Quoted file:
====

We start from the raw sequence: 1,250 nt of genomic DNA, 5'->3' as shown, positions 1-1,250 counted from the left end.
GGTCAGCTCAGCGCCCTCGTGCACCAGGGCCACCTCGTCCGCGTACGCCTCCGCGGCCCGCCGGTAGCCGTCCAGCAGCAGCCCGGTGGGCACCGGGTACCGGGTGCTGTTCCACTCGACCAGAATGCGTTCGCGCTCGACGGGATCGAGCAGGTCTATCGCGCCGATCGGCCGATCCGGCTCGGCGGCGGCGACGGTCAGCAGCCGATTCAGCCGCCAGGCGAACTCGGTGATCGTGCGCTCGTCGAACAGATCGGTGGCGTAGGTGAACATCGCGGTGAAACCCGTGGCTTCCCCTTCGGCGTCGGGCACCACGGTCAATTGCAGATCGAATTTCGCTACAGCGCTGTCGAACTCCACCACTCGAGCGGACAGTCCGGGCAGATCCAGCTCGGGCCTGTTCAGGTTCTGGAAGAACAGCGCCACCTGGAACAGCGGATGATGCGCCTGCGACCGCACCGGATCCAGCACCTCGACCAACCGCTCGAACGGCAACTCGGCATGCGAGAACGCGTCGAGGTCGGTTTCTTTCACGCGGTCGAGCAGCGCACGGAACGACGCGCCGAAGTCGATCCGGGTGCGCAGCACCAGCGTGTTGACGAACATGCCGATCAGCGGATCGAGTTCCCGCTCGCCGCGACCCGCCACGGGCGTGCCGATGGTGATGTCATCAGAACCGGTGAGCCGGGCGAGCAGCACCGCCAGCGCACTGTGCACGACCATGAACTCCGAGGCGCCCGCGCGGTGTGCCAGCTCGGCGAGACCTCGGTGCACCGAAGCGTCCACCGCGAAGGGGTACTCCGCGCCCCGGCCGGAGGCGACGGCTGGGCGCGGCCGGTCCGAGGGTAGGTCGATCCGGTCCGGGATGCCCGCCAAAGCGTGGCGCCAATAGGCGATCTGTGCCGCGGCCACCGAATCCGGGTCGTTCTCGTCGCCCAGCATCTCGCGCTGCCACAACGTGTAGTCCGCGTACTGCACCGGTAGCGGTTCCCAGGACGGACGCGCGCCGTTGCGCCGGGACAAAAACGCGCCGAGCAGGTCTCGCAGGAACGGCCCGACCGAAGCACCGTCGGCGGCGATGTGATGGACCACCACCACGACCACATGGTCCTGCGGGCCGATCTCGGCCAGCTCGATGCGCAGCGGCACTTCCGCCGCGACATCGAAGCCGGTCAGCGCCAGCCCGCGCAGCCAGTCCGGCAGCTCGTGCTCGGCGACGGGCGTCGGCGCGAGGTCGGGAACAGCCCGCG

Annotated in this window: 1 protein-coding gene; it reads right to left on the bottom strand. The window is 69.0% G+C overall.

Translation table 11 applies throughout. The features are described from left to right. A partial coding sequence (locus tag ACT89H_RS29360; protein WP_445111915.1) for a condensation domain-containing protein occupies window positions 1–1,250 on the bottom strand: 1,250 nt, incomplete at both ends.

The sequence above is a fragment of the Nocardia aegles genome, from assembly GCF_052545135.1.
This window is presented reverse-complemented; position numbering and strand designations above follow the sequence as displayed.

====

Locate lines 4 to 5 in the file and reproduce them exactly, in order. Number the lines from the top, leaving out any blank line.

Translation table 11 applies throughout. The features are described from left to right. A partial coding sequence (locus tag ACT89H_RS29360; protein WP_445111915.1) for a condensation domain-containing protein occupies window positions 1–1,250 on the bottom strand: 1,250 nt, incomplete at both ends.

The sequence above is a fragment of the Nocardia aegles genome, from assembly GCF_052545135.1.